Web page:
"When we move, COVID moves," she said. "So the less travel the better."

More possible exposures

Edmundston area:

  • April 9 between 12:00 p.m. and 1:30 p.m.  –  Shoppers Drug Mart (160 Hébert Blvd., Edmundston)
  • April 8 between 6:30 a.m. and 7:00 a.m., April 7 between 6:30 a.m and 7:00 a.m., and April 6 between 6:30 a.m. and 7:00 a.m.  – Tim Hortons (262 Isidore-Boucher Blvd., St-Jacques)
  • April 7 between after 6:00 p.m., April 6 after 6:00 p.m. – Epicerie Chez ti-Marc (256 Isidore-Boucher Blvd., St-Jacques)
  • April 7 between 10:00 a.m. and 12:00 p.m.,  and April 6 between 10:00 a.m. and 12:00 p.m. – Dollarama (787 Victoria St., Edmundston)
  • April 7 between 10:00 a.m. and 12:00 p.m., and April 6 between 10:00 a.m. and 12:00 p.m. – NB Liquor, (575 Victoria St., Edmundston)
  • April 7 between 10:30 a.m. and 11:00 a.m. – Jean Coutu (177 Victoria St., Edmundston)
  • April 7 between 6:30 p.m. and 7:30 p.m. – Subway (180 Hébert Blvd., Edmundston)
  • April 7 between 6:00 p.m. and 7:00 p.m. – Atlantic Superstore (577 Victoria St., Edmundston)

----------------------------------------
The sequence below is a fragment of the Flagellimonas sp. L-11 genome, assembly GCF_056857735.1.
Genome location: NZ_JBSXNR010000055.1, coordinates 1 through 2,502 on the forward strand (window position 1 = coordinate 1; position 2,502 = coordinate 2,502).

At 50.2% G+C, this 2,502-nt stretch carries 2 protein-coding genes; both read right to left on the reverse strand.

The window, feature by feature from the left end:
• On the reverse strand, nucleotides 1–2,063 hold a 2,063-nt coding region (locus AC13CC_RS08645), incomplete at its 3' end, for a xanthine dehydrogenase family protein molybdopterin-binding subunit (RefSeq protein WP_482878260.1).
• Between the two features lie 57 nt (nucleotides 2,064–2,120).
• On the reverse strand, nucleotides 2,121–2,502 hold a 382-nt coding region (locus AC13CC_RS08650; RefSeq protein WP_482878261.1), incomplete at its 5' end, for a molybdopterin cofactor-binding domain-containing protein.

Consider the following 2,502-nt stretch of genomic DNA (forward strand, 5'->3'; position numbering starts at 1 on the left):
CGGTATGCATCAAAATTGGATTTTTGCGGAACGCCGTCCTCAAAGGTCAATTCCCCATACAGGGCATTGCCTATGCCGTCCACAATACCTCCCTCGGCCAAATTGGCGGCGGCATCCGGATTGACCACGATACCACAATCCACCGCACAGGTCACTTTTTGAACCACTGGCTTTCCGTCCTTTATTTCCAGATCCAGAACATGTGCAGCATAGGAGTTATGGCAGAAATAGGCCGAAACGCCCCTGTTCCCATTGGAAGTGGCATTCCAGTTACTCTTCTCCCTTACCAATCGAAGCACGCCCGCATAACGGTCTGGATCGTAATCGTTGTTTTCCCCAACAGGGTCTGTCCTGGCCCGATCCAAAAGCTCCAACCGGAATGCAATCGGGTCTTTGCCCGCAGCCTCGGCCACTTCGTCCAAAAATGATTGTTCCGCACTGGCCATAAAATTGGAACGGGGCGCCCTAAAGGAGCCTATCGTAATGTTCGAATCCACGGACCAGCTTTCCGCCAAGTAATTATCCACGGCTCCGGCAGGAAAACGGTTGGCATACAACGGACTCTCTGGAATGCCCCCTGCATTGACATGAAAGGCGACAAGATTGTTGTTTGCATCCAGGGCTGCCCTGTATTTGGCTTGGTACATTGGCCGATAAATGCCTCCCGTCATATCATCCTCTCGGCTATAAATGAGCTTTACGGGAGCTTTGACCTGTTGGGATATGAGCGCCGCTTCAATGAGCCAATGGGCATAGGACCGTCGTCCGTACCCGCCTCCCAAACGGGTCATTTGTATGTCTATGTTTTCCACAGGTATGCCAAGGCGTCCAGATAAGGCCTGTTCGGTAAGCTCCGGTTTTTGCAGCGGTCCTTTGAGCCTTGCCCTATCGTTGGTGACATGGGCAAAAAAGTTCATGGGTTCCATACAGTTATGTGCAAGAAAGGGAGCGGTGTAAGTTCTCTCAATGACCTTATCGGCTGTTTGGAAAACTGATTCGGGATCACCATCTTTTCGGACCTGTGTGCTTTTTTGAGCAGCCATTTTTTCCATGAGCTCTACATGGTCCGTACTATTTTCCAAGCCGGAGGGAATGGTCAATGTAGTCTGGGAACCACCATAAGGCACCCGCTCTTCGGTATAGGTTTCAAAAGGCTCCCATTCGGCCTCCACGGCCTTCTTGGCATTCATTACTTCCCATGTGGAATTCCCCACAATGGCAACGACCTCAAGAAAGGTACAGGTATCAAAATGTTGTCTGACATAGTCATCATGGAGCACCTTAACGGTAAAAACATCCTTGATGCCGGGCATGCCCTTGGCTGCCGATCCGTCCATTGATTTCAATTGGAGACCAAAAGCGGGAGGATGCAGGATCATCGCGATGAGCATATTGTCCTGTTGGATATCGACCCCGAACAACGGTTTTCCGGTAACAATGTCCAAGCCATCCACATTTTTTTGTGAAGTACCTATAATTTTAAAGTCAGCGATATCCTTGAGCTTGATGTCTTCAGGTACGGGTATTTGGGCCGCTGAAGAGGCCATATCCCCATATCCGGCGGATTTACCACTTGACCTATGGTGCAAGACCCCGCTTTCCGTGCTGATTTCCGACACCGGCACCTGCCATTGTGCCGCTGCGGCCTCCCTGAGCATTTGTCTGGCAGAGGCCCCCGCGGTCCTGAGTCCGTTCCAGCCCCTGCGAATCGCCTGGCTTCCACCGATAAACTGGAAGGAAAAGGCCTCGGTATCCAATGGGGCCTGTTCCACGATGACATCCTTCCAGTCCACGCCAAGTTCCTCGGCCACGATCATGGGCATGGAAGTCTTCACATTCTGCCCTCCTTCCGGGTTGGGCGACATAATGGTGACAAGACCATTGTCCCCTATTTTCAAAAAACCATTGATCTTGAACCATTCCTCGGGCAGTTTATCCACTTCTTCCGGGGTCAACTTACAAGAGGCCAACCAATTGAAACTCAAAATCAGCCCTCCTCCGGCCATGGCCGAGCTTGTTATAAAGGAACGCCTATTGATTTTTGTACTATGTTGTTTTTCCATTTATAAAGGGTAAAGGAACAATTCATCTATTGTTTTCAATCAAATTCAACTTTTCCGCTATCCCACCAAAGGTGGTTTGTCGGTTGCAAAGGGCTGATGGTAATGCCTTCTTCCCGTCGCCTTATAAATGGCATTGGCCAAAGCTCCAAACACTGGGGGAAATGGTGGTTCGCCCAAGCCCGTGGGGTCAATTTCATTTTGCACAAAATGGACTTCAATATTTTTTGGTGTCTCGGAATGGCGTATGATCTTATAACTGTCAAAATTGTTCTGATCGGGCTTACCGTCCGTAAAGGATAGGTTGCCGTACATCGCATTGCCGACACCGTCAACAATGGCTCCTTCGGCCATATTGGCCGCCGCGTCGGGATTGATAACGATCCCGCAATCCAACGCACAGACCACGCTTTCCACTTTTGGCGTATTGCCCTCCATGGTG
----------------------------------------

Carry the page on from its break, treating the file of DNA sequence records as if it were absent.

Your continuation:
• April 6 between 6:30 a.m. and 7:00 a.m. – Scotiabank (75 Canada Rd., Edmundston)
  • March 26 to April 8 – Napa Auto Parts - (260 Canada St., Edmundston)
  • March 20 to April 9, Atlantic Superstore (577 Victoria St., Edmundston)
  • April 5 at 11 a.m. – Shoppers Drug Mart (160 Hébert Blvd., Edmundston)
  • April 1 – Royal Bank (48 Saint-François St., Edmundston)
  • March 31 between 12 p.m. and 4:30 p.m. – Scotiabank (75 Canada Rd., Edmundston)
  • March 30 between 12 p.m. and 4:30 p.m. – Scotiabank (75 Canada Rd., Edmundston)
  • March 29 between 8:45 a.m. and 4 p.m. – Scotiabank (75 Canada Rd., Edmundston)

Moncton region: 

  • April 8 between 4:45 p.m. and 5:30 p.m. – COSTCO Wholesale customer service (140 Granite Drive, Moncton)
  • April 6 between 5 p.m. and 8 p.m. – YMCA Vaughan Harvey, (30 War Veterans Ave., Moncton)
  • April 4 between 10 a.m. and 12:30 p.m. – Moncton Wesleyan Church (945 St. George Blvd., Moncton)
  • April 3 between 8:00 p.m. and 9:30 p.m. – Kelseys Original Roadhouse (141 Trinity Dr., Moncton)
  • April 1 between 12 p.m. and 1 p.m., April 3 between 1 p.m. and 1:30 p.m., April 6 between 12:30 p.m. and 1:30 p.m., April 8 between 2 p.m. and 4 p.m. – CF Champlain (477 Paul St., Dieppe)